No More

Our existence is predicated on the conversion of one energy form into another. In the process of doing that, we give ourselves employment and wages

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Whether engaging in trafficking human beings, or ferrying vast quantities of oil around, the intent has always been the same, to get rich by that conversion process. To make it work, the process must run faster year on year.

That is the basis of the society we live in. It is all we (collectively) have and do. We might fantasise about a lifestyle that consumes less, but we cannot remain prosperous by taking in each other’s washing and mending each other’s shoes.

If every fuelpump and oilbarrel since oil went into commercial production in 1859, had had OIL KILLS PLANETS printed on it in letters a foot high, we would still have burned the stuff as fast as possible, with or without Rockefeller’s help. We may see him as the epitome of greed, but we’ve all shared in it, willingly and eagerly, even though the wars it spawned killed millions and destroyed the planet we live on.

Wailing weeping and handwringing now will not rectify the mess we’re in, neither will we stop burning oil, despite exhortations from those of learned bent to “do something’ — -aimed and governments as well ourselves. That ‘something must be done’ is engaging in wish politics, together with a liberal dash of wish economics and wish science.

Oil consumption is not like smoking, with health warnings printed on packets.

Smoking is a lifestyle choice.

. Except that we don’t have a choice. We must now consume oil to stay alive.

We have pulled off the neat trick of converting petroleum into food, (to quote prof. Albert Bartlett.)

That has put 7.4 billion people on the planet, 6 billion of whom would not be here without hydrocarbon support.

Remove hydrocarbon fuels, and those 6 billion don’t have a future.

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Common sense says that we cannot sustain that number, so something has got to happen within the next 30 years to stop it. This is going to be our ultimate holocaust.

And thinking oneself into a utopian future of renewable energy systems is not going to prevent it. Windfarms and solar panels deliver electricity. Without our (hydrocarbon based) infrastructure, electricity is of very little use, and cannot sustain civilization in any sense that we know it.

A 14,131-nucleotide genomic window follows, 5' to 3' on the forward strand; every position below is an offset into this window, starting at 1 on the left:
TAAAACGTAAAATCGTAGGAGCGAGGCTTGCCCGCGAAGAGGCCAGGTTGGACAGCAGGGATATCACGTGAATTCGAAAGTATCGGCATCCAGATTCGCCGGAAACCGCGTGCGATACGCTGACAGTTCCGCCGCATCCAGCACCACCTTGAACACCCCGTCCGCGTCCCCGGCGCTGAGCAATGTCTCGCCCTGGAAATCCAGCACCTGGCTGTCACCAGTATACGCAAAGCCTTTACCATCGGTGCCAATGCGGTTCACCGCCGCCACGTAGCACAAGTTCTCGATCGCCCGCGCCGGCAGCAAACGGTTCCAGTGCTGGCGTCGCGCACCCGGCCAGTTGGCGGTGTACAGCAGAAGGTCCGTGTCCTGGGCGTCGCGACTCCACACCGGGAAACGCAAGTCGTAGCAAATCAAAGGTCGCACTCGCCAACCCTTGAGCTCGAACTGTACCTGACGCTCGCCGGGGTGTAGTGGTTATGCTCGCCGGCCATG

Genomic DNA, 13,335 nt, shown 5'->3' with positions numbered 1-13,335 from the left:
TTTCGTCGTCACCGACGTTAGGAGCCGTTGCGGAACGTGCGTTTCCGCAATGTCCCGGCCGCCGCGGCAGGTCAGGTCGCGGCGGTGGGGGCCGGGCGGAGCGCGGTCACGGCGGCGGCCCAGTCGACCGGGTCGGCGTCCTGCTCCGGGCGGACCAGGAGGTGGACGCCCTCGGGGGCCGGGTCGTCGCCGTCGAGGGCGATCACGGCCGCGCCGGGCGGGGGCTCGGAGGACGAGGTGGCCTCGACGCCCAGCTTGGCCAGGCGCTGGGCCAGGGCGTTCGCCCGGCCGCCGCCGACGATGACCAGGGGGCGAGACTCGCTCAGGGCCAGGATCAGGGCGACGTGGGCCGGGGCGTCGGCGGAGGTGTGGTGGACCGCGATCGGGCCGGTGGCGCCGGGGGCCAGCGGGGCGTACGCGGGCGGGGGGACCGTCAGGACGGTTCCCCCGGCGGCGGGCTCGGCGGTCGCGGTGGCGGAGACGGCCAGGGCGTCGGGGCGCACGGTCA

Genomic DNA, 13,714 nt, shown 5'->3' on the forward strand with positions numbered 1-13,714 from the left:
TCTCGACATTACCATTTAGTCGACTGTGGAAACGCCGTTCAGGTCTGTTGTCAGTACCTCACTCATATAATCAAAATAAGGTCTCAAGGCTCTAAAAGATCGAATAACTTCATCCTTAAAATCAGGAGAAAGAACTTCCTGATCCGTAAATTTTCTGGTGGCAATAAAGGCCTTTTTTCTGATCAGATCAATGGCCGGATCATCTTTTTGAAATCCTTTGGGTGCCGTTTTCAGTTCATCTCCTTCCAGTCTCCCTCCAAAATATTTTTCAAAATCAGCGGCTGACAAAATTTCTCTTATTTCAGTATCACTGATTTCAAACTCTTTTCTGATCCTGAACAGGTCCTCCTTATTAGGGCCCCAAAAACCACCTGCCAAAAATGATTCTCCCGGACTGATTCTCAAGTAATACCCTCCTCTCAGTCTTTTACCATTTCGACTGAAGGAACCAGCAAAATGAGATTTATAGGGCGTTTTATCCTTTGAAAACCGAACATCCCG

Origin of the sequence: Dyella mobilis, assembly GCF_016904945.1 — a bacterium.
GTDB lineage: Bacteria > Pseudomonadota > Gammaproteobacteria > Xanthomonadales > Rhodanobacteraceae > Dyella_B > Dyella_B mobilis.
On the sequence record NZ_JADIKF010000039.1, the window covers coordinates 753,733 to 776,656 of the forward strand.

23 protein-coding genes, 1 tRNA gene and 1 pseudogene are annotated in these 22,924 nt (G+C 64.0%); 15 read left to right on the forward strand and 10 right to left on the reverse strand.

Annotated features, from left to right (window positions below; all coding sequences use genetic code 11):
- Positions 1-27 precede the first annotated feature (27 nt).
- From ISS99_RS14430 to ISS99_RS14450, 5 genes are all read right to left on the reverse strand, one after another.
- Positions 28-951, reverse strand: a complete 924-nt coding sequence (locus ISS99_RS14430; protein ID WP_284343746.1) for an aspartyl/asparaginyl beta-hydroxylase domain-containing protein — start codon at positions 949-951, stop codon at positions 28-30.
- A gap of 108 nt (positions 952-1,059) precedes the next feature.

Doubters should imagine electric cars running on unmade roads. Or making a single lightbulb. We are headed back to the ‘naked light’ society from whence we came only a few generations back.

We are perhaps expecting to have a future where we will be only mildly inconvenienced by changed (energy) circumstance — -where ‘they’ will fix things. Or to extend the fantasy into the surreal, that some ‘new technology’ will be developed to allow business as usual.

We must get real here. Your future, my future is dependent on that supporting us through a healthy lifespan and into secure old age.

We are all complicit in the madness, everyone demanded (and is demanding) that oil should make princes of us all; governments of whatever stripe have had no choice but to concede to everyone’s demands.

Trump has offered what might be the final straw to clutch at, promising to ‘make America great again’, in denial that it was cheap energy that provided that greatness, (such as it was) in the first place.

And having no other straw to clutch at, millions reach out in desperation.

But of course, we are navigating through the rear view mirror of history, where we see that the faster we burned oil, the richer we got. It seemed to good to be true, which it was. We called everything ‘GDP’, as though the act of work delivered infinity prosperity; when in fact GDP and ‘growth’ were exclusively a result of consuming fossil fuels.

Whether saint or charlatan, they can offer no other.

We might agree that ‘things must change’. They will of course change, but not in ways of our choosing. I can offer the certainty that humankind has never collectively changed unless forced to do so.

That change has invariably been unpleasant, and driven by (short lived) dictators intent on tribal supremacy.

Homo sapiens has existed for 100,000 generations, give or take. Those countless generations have had one overriding factor, that of homicidal intent, driven by the genetic force of survival. That drive has brought us to where we are now. We have perhaps a single generation left in which we might alter our destructive habits.

Can we manage that?

I’d like to believe it to be possible, but oil driven resource wars of the past 100 years would suggest otherwise.

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co-author of The End of More, in paperback and kindle on Amazon email

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